WE ARE human beings first of all. We all began naked, wanting to be able to tell the truth without hurting anyone, to rejoice, to live decent lives.
Our education should tell us what we want to know. And what we want to know is: Why is so much punishment inflicted on these human beings to make them secretaries, students, deans, janitors, parents, professors, alumni? Why these suits that are so ill-suited to our bodies, these conventions that prevent us from coming together? Why do some people acquire wealth and privilege they can't enjoy, at the expense of their poor brothers and sisters? Why are we asked to kill starving people in order to protect our unhappiness?
Our parents and teachers teach us more by their example, by the content of their lives, than by their intended lectures. Explanations of the society we were given come outside of class. Imperialism, racism, capitalism are ideas that seem at least to describe the inhumanity we slave under. For many of us this past year at Harvard, education included the idea of Women's Liberation.
A girl was asked, "Oh, are you involved in Women's Liberation?" She answered, "All women are." All men are too. Each of us throughout his life has been executor of oppression of women. Enough has been written by men misrepresenting Women's Liberation, so I will not try to represent it at all, but rather react to it, to suggest how it relates to men, to men at Harvard in particular. I think it necessary that men talk to women and to each other about Women's Liberation, about how men can live it.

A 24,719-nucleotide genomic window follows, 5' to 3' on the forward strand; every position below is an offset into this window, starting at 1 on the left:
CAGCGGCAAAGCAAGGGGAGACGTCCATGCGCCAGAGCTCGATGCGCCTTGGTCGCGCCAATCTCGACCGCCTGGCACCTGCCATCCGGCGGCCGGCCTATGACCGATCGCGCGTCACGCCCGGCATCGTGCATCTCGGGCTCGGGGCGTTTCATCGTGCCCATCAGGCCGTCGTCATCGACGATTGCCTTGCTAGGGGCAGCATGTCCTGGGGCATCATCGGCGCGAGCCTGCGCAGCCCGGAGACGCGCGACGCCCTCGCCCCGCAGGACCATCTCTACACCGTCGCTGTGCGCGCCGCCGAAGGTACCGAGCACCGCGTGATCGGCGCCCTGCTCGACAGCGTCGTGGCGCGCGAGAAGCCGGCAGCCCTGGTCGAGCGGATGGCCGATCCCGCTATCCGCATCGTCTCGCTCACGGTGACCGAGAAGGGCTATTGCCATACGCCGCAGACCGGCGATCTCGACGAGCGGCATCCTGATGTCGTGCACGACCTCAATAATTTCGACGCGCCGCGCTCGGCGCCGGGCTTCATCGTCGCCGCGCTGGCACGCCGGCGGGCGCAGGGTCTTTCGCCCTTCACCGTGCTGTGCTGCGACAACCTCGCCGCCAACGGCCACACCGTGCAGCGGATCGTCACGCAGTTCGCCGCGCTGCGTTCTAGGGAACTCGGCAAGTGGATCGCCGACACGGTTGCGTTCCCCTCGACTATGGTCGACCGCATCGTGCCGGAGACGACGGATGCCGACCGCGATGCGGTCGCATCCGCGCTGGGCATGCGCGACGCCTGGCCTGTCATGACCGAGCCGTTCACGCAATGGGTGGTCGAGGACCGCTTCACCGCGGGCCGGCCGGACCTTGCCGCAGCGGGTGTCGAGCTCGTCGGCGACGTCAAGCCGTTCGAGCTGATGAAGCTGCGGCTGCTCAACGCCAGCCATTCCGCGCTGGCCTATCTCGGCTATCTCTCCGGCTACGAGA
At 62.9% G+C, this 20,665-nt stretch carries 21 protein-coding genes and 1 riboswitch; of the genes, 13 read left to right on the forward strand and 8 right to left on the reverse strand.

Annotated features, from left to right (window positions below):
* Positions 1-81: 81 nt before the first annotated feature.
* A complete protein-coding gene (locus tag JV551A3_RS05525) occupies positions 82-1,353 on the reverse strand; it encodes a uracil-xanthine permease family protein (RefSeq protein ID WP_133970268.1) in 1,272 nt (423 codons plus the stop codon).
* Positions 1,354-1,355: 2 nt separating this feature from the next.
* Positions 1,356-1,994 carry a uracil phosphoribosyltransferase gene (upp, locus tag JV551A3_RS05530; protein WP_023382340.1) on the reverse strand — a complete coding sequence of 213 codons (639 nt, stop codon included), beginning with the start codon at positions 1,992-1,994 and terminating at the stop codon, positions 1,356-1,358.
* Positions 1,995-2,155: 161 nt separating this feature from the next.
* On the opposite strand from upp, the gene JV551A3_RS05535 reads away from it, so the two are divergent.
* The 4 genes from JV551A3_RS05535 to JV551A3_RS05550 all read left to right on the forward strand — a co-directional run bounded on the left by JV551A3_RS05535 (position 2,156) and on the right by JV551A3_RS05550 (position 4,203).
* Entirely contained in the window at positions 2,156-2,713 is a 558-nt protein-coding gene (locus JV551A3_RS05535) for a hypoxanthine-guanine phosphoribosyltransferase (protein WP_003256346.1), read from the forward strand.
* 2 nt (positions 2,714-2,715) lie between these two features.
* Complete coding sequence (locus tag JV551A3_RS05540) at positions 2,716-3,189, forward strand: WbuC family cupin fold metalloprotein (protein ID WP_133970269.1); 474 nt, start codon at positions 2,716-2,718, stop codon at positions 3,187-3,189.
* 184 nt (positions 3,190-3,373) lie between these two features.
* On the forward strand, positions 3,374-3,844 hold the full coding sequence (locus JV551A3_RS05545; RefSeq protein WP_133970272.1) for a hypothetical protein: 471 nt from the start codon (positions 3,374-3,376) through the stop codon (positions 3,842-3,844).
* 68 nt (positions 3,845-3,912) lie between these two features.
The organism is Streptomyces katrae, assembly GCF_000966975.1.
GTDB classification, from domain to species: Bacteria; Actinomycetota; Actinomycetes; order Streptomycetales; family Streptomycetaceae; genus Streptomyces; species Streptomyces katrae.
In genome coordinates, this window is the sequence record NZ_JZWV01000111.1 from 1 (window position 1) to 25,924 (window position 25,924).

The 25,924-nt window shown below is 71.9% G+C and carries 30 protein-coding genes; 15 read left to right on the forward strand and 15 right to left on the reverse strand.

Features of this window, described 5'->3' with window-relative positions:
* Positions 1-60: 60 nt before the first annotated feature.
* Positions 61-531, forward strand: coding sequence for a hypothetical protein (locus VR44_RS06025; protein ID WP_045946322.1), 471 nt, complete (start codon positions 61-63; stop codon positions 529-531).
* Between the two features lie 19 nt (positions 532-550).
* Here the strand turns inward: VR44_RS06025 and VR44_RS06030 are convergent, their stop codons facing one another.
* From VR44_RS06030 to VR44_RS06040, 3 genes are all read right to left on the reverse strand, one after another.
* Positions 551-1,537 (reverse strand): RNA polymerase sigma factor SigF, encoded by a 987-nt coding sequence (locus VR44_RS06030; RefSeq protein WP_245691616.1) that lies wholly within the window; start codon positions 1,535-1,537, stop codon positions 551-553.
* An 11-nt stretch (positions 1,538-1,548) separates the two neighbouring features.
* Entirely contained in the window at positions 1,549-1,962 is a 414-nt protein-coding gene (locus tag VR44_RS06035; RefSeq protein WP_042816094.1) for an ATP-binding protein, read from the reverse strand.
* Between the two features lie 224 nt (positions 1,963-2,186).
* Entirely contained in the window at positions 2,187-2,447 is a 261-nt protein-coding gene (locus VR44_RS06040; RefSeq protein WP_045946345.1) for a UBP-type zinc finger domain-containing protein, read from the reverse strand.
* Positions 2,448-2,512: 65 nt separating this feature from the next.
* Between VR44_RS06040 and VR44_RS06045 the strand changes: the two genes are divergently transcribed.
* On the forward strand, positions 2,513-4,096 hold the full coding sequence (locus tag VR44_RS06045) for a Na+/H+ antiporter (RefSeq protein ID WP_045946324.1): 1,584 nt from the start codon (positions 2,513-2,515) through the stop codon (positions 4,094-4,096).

Men are taught that women are irrational. What other explanation could there be for the constant yet seemingly unreasonable fighting with girls about possession, jealousy, sexual protocol, social protocol? Why else are mothers so helplessly trying to control, "protect," their children? Why else are secretaries so "self-important" and "bitchy"? That is, howelse can we explain the inhuman relationship we have with women?
The insights of Women's Liberation provide the needed alternative explanation. No person can be molded into what schools and advertising define as a good mother or good wife or good husband without being deformed. People are fighting to maintain the little dignity they have been left with. Girls have been taught that their worth is in their "reputations," in their looks, in their ability to catch a man. Mothers have been taught that, while their husbands are out working, their worth is in bringing up the children. No wonder they fight to make that seem like a lifetime job. What else do they have to live for if they admit that their children are grown up? Secretaries are taking out their resentment that they are just another office machine. They act "self-important" because they are and are treated as if they were not.
Most people I know are fighting these fights so frantically because, unhappy in their roles, they are sure that they have failed. But it is the roles, not they, who have failed. It is sexist society which has failed to conform to us as human beings.
Men are hurt because they cannot have human relationships with women. Men's roles are dehumanized too. We must conceal our weakness, maintain a myth of omnipotence. But we have been taught that our dealings in the "man's world" are what is really important anyway. Within the context of this dying society, we are the beneficiaries of sexism. While we become rich, famous, powerful, the shit-work will be done for us by "our" women, changing diapers, typing reports, washing dishes, scrubbing the floors. (If we are rich enough, we will let our wives out of some of these jobs by paying an even more oppressed woman to do them.) Harvard is part of a long process to prepare us for this.